We have considered the seriousness of the Taaffeites’ claims above - and, indeed, at length in earlier articles. But this is the state of the “world’s largest Trotskyist international”. It was only a matter of time before the NFF reached for the nuclear option, and questioned how big the mothership in England and Wales really was nowadays; but they were left with little choice after the sort of accounting quoted above. So, in the response to the IS majority’s ultimatum, the comrades finally let fly:
The distorted and dishonest narrative of the [Taaffe] faction to try and deny its minority status in the CWI is mostly based on the idea that the biggest section, England and Wales, with 2,000 members on paper, supports the faction. This idea is completely fictitious. Let us look at the facts. About 300 comrades attended the 11 regional all-members debates in the England and Wales section (including overlapping comrades who attended more than one and about 50 full-timers). At the time of writing 127 England and Wales comrades from over 30 branches have signed an open letter opposing the [Taaffe] faction.5
There is a little prestidigitation going on here, to be sure - 127 signatories does not equal slightly less than half of 300 participants in aggregates. That 300 figure is extremely low, however; and we wonder how many signatories the SPEW leadership could mobilise. (Wonder is all we can do, as they do not seem to want to get into that particular competition.) It does, however, fit a wider pattern among bureaucratic centralist sects of this sort of size: the number of people taking an active role of any sort in the life of the organisation is always rather lower than the notional dues-paying membership. And so it seems today: only 300 members of SPEW can be bothered to take part in a life-or-death factional battle.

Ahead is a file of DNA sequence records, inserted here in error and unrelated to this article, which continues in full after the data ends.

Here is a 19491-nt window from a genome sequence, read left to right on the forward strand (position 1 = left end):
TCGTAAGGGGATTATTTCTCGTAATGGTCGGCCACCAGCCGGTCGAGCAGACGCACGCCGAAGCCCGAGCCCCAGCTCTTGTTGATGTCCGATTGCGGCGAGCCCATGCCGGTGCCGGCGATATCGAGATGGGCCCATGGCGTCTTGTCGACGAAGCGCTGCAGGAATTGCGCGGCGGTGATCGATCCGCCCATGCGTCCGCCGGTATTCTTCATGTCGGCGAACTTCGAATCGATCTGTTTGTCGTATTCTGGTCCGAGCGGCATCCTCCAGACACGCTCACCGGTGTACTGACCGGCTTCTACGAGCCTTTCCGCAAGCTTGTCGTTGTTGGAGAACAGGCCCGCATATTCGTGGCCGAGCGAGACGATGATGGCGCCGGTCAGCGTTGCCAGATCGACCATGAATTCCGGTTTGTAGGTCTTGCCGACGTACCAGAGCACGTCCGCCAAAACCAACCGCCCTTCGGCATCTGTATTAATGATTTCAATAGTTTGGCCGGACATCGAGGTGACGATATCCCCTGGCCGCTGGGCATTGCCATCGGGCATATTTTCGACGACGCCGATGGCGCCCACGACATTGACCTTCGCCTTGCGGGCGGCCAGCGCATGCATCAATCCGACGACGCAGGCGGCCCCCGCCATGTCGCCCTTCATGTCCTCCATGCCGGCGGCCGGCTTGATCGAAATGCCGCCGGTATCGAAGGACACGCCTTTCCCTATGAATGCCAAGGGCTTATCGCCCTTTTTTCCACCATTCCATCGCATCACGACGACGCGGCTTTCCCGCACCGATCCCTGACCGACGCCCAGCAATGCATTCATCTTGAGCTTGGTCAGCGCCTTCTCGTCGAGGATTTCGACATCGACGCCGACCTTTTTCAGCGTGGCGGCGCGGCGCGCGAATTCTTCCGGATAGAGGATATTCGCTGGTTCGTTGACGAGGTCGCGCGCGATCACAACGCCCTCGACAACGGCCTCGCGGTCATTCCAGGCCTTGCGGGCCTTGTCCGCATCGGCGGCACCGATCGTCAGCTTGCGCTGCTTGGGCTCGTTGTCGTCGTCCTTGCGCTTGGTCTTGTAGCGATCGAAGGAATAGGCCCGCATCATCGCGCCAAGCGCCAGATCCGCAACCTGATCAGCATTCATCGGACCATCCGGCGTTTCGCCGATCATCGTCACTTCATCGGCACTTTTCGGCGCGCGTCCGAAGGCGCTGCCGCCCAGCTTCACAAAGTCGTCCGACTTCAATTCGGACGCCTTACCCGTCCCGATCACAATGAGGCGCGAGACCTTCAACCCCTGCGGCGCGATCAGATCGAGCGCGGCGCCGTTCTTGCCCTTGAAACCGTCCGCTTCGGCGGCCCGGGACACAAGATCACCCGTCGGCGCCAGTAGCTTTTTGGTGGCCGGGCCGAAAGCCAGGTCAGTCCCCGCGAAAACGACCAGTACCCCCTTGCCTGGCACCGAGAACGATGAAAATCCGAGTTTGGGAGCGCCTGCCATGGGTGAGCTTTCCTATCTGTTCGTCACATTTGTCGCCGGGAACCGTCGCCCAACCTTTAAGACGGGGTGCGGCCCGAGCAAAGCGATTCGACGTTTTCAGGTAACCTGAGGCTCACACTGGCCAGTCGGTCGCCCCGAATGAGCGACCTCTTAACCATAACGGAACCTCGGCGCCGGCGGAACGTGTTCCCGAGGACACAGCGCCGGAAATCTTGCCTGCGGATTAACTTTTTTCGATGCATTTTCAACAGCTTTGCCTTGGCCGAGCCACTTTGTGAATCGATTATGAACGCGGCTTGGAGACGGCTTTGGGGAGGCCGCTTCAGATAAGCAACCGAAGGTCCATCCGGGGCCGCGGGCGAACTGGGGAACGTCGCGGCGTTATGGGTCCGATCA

This, essentially, is what the two sides are fighting over - control of a single central organisation supposedly numbering 2,000 but with an active membership of less than half of that at best; an American organisation of 800 or so, ‘activist’ composition unclear; an Irish organisation whose electoral success belies a cadre base of barely more than 100; a whole series of tiny sects of that kind of size; and a bunch more microscopic sects of a lesser order of magnitude. To the outside world, it projects an image of monolithic unity and vigorous common purpose, and puffs itself up to look bigger than it actually is. Internally, people bitch at each other about which faction’s ‘base areas’ have the most inflated membership numbers.
The self-image of the “world’s largest Trotskyist international” was always a fantasy; but dreams also may die, and this one will not survive next month’s butchery.
‘Fiasco nears conclusion’ Weekly Worker June 13.↩